2020 revenues from Leviathan, Tamar to fall by up to 20%


London — Israeli gas demand could be between 5% and 9% lower than expected through 2021, Israeli gas producer Delek Drilling said late Wednesday, as the coronavirus pandemic continues to impact consumption.

Delek — a partner in the giant Tamar and Leviathan gas fields offshore Israel — added that its revenues from the fields would be 10%-20% lower in 2020 than had been forecast and 5%-15% down in 2021.
“From mid-March, a drop in demand has been recorded with a corresponding decrease in the sales of gas produced from the Leviathan and Tamar reservoirs, relative to [our] forecasts,” Delek said.

Gas from Tamar is supplied to the Israeli domestic market, while Leviathan gas also supplies Israel, as well as to Egypt, since the start of 2020. Small volumes are also supplied to Jordan from the fields.

Israeli gas demand last year was expected to total some 11.3 Bcm, according to the country’s energy ministry.

Given the country’s rapid switch toward gas for power generation — thanks to its huge offshore gas discoveries — Israeli gas consumption had been expected to grow by around 12% annually to 2040.

“Delek estimates that insofar as the COVID-19 crisis endures and the slowdown in the global economy continues, it will continue to adversely affect the demand for and prices of energy products,” it said.

It said its revenue assumptions were based on the demand decline forecasts, lower prices and “a decrease in the contract quantities to be sold under the agreements for export from [Tamar and Leviathan] to the minimum binding quantities under the agreements.”

Delek and its partners — operator Noble Energy and Israel’s Ratio Oil — started production from Leviathan, which holds 22 Tcf (620 Bcm) of recoverable gas reserves, on December 31.

The 10 Tcf Tamar field started production in April 2013.

Noble optimism
Operator Noble last week said it was hopeful of a demand recovery in the East Mediterranean markets in the third quarter.

Noble CEO David Stover, speaking after the company released its Q1 earnings, said that demand “in the trough of the COVID impact” over the past few months had been reduced by 10% to 15%.

“I think that bodes well as we see these countries return to work for the second half of the year,” Stover said. “And you’re still going to see seasonal demands. The third quarter is going to be the high quarter for the year.”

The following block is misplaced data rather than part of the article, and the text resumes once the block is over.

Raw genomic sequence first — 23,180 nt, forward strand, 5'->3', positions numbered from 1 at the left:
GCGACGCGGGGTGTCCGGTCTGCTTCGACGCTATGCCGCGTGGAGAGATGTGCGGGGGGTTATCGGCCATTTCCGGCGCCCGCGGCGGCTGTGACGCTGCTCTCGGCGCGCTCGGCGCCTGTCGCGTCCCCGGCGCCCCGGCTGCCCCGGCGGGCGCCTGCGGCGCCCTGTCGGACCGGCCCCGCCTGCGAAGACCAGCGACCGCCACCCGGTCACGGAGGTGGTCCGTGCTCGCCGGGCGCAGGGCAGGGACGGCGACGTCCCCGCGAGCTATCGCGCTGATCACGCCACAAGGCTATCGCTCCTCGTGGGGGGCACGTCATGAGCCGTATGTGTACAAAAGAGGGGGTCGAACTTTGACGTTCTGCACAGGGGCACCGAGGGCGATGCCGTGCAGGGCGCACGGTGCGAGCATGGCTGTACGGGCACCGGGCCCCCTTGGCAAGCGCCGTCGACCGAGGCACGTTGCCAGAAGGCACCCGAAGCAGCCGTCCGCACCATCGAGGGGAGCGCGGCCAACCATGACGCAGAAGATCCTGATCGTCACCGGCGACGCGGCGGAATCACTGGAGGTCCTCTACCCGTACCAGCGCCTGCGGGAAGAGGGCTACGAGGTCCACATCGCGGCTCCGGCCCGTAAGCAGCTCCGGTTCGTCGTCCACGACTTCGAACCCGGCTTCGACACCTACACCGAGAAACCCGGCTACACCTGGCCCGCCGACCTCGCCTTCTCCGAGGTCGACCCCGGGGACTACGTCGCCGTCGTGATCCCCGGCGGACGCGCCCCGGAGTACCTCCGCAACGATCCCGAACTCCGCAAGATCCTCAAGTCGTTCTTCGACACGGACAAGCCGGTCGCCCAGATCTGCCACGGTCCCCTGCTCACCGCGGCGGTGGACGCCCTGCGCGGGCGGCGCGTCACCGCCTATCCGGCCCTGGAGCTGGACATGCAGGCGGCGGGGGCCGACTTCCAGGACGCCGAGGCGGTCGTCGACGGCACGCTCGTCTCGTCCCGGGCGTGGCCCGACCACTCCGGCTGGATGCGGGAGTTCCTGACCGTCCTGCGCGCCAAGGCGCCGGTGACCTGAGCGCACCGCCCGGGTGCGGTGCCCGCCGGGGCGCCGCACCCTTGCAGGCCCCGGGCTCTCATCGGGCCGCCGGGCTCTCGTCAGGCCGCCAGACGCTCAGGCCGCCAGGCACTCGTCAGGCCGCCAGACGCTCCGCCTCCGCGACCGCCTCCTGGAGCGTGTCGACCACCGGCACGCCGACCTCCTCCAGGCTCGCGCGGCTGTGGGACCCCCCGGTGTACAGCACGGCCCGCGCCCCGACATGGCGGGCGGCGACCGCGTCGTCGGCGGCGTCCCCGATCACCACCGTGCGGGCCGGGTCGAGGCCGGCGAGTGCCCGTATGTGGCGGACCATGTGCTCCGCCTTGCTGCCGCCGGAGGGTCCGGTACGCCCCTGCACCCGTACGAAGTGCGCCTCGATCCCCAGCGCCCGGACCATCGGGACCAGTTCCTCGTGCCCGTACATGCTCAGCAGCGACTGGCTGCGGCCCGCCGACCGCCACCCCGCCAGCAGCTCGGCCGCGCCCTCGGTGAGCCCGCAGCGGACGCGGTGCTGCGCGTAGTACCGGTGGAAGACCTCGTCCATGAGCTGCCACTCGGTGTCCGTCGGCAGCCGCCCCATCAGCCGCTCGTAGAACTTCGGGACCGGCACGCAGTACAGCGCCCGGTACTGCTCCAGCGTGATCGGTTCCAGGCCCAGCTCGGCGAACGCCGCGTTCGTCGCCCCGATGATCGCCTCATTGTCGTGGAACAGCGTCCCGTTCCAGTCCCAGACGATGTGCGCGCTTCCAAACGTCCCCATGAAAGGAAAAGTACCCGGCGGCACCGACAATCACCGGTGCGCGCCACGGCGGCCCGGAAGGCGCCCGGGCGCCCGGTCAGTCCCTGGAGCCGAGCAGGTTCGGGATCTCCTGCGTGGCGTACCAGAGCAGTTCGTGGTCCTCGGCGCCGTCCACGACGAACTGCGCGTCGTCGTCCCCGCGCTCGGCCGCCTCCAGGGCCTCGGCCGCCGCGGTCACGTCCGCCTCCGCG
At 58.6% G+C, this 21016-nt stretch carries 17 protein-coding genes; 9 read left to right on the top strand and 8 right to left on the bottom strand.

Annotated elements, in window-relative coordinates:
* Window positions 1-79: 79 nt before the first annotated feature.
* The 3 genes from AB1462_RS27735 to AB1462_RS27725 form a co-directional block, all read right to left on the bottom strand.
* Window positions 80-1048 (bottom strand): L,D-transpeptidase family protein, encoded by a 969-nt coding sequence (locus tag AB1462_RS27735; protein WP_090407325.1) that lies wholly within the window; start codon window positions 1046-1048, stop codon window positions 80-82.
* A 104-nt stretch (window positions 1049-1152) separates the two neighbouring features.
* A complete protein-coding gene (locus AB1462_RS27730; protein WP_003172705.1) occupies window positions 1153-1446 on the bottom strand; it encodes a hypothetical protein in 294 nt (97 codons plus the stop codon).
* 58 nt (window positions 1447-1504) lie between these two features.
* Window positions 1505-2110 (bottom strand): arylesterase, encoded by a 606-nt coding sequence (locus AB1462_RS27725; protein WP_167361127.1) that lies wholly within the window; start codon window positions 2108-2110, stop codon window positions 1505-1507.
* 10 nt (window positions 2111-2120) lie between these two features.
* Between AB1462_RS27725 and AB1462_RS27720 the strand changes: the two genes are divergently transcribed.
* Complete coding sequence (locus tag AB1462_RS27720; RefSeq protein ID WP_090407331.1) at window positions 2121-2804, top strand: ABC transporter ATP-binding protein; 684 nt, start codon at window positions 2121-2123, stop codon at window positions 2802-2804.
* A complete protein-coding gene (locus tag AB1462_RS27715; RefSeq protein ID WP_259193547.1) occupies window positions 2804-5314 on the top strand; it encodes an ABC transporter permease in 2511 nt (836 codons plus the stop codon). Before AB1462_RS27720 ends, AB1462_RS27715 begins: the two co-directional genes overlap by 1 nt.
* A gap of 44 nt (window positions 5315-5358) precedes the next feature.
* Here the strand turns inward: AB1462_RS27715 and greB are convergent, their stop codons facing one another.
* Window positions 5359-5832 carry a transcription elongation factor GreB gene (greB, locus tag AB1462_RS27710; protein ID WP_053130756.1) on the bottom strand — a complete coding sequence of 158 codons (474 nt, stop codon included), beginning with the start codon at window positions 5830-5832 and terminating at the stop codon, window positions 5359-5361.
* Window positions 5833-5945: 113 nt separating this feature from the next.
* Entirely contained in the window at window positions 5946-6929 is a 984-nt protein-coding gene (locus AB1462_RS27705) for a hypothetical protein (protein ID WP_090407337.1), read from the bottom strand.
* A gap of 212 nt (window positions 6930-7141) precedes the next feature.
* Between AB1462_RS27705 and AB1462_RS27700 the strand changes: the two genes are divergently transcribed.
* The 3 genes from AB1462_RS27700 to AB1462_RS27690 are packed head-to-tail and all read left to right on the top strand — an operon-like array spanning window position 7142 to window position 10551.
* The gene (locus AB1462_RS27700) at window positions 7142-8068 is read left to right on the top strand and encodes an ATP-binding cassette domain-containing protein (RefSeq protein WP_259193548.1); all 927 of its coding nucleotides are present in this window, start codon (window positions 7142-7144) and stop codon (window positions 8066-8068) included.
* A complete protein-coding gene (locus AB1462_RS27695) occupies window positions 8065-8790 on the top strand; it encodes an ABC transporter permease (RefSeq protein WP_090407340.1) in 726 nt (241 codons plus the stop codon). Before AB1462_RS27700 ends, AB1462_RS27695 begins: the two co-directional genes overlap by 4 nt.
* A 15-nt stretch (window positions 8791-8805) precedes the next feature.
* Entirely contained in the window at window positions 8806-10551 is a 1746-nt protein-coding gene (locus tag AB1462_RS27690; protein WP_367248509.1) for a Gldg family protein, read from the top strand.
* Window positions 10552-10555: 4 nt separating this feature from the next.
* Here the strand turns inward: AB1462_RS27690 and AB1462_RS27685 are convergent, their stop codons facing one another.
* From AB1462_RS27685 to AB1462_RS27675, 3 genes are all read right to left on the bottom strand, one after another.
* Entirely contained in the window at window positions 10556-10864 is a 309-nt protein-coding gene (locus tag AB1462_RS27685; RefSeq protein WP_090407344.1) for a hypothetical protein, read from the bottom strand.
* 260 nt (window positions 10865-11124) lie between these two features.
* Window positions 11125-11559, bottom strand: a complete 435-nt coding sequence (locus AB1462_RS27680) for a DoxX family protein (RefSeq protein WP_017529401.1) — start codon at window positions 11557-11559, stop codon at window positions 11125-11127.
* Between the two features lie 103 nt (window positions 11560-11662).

Noble chief operating officer Brent Smolik said Israel and Jordan appeared to be several weeks ahead of the US in terms of reopening their economies, “which is encouraging for demand recovery this summer.”

“We also anticipate a step-up in sales volumes in the second half of the year due to seasonal demand and increased quantities in the Egypt contract,” Smolik said.

Egyptian gas supplier Dolphinus Holdings began importing gas from Leviathan in January under a 15-year contract for total volumes of 85 Bcm.

Israeli gas is piped via the EMG pipeline to Egypt which has been engineered to allow reverse flows in the Israel-Egypt direction.

Smolik said Noble was currently preparing to install compression equipment to expand the EMG pipeline capacity for higher Egypt sales.

While there are clauses in the long-term contracts that allow for a temporary reduction in take-or-pay obligations when prices are at sustained lows, Noble said its customers in Egypt were not asking about taking less gas, rather they want assurances that the extra capacity would be available from July 1.

Smolik added that contracts have price floors and that “everybody is performing on those agreements.”

He said gross production from Tamar and Leviathan had been up to 1.8 Bcf/d at peak demand days in January and February. “So really, we think of the uncertainty more as the volume uncertainty in the near term because of the impacts on demand in the near term.”

“We hope to get back on normal trends this summer,” he said, adding that with Leviathan fully installed, Noble has a total of 2.3 Bcf/d of gross deliverability.